I finally put my list together for the other board. This started as a "Top 5" snowstorms list, but...
Guess I've experienced more than a handful of memorable storms. The more I thought, the more came back to me.
#8) Bliz of Jan 13-15 '79 Another winter, another blizzard. So went the years of my youth. This one delivered 15" where I grew up in SEMI and was a wetter heavier snow than the icy cold bliz a year before. I remember many snow days off from school during the active winter of 78-79. A friend and I even used snowshoes on the deep drifts.
#7) Bliz of Dec 2000 In S. Bend we got a legit bliz warning and scored 13" of snow. I knew a storm was possible so I arose early (before the 6 am news) and switched on my trusty NOAA Wx radio to catch the updated morning forecast from IWX. I was geeked when I heard WSWarning for the daytime followed by a Blizzard Warning beginning in the evening. It was a great storm that was everything it was forecasted to be. Played out exactly as forecasted.
#6) Super Bowl Super snowstorm of Feb 1-2 '15 2nd winter in a row that delivered an 18" snow here in Marshall. Just a non-stop long duration snow fall that brought us another deep snow cover in SMI. While the winds were sub-bliz conditions, we did get some legit bliz conditions a couple weeks later on Valentine's Day.
#5) PV Bliz of Jan 4-6 '14 My first CAT-4 storm in 15 yrs brought a solid 18" on top of existing snow cover of 3-4" for a 20+ depth. The deepest I'd seen since moving to Marshall in '02. Cleaning my driveway in -41F windchill on the evening of the 6th will always be tattooed on my psyche!
#4) Bliz of Nov 16-17 '89 Deer camp bliz that buried NMI with 12-24" after it transitioned from rain to snow. The winds were ferocious as the SLP bombed to 964 mb near James Bay Ontario. My trusty NOAA wx radio kept us abreast of happenings as we were in a small rental cabin without so much as a b&w television. The broadcast was out of KAPN and I remember vividly that the Presque Isle Light on Lake Huron was reporting Gusts to 91 knots! The winds raging thru the forest was insanely loud. I'm pretty certain those were the strongest winds for The Mitt since the great one in Jan '78.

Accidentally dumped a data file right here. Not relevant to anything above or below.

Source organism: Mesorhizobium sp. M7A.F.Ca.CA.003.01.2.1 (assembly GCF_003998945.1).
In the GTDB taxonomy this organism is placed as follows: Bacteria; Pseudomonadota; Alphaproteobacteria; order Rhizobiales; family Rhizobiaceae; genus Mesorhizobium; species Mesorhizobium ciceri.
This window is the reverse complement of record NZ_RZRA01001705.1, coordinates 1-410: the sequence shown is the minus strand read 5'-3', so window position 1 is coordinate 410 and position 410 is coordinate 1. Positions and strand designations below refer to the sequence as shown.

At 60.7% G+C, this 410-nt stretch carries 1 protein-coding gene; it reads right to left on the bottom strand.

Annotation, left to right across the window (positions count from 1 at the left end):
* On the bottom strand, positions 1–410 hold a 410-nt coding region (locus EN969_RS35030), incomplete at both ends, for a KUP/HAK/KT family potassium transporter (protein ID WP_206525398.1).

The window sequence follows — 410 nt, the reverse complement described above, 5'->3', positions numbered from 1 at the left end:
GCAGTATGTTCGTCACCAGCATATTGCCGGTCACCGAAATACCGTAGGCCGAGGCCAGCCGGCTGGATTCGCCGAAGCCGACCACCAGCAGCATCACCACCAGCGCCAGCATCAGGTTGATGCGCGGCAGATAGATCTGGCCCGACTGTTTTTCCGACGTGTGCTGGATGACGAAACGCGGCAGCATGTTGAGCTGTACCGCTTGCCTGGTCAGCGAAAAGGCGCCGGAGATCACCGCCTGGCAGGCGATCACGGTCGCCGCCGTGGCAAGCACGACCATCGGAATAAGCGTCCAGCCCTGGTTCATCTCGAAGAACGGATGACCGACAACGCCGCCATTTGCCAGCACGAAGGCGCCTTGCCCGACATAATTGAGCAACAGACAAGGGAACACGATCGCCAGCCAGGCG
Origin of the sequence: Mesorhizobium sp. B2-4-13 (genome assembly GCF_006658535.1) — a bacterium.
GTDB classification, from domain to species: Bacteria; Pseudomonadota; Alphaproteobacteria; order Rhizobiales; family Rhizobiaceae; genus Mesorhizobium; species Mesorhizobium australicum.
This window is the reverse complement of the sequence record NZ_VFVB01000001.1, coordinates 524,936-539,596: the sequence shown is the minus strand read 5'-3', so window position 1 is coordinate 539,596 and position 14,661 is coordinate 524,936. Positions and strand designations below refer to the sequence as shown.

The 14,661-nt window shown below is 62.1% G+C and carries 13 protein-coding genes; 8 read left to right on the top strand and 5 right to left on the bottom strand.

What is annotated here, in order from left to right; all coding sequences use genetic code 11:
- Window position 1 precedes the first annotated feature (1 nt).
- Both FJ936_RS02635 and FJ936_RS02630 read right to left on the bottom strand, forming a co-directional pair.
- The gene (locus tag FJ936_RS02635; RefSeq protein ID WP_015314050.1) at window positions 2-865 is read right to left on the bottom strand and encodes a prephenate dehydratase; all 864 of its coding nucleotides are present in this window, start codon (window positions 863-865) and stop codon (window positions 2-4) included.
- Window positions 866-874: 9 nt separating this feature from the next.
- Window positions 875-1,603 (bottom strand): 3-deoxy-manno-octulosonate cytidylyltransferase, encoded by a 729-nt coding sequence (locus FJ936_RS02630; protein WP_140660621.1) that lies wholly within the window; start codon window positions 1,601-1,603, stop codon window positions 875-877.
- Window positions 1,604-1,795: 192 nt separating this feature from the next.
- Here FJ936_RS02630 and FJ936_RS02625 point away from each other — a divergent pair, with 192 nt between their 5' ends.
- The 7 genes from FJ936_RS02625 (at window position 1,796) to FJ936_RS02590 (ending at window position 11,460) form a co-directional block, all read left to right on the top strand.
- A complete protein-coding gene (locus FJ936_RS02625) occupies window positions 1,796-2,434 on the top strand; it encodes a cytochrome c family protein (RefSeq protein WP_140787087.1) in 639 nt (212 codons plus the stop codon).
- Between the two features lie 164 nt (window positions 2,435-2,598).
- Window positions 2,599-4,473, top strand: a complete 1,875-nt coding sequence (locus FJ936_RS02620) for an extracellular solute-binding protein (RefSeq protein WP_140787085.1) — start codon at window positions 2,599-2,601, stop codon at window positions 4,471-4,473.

#3) Bliz of Jan 1-3 '99 My place in S. Bend was slammed with 20" and drifts up to 40" and I was on the edge of the actual city limits. There was upwards of 27" just north in MI where I worked due to the follow-on LES. Blizz of '99 was the last classic bliz for me personally with large flakes, low vis, consistently high winds causing widespread road closures and disruption for 1-2 weeks in rural areas.
#2) April 2-3 '75 Not sure if there was TSSN as posted above where I lived, but the flakes were massive fatties and the storm dumped 18" of concrete in about 17 hrs. Everything was at a stand still. Later the next day the sun came out and it was 52F but the piles of pure white snow lasted well past green-up which was unique. Playing on snow piles and going to little league practice a couple weeks later was memorable. My sister and her husband borrowed his parent's snowmobiles and rescued stranded motorists on the state highway all night. They rode them over later the next day to tell us all about their adventures.
#1) Bliz of Jan 26-28 '78 I was a 13 yr old eighth grader and don't remember even being aware of a "storm watch" being in effect. My father wasn't one to let the weather interfere with his work, but that day he stayed home which made the occasion immediately memorable. We lived on the edge of a town and our 'hood was surrounded by farm fields. I remember there were massive drifts over the hedge rows and we would climb up about 8-10 feet and then the snow would give way and we would end up down inside an igloo of sorts. There was one apple tree that must've been a good 12 foot tall and it supported a drift that my buddy could ride his snowmobile over the top of it. There was literally a trail over the tree where previously nobody could go due to the farmer's fencing along his field. These kind of wx events are unforgettable as we are lucky if they happen once in our lifetimes.
Please share your's as well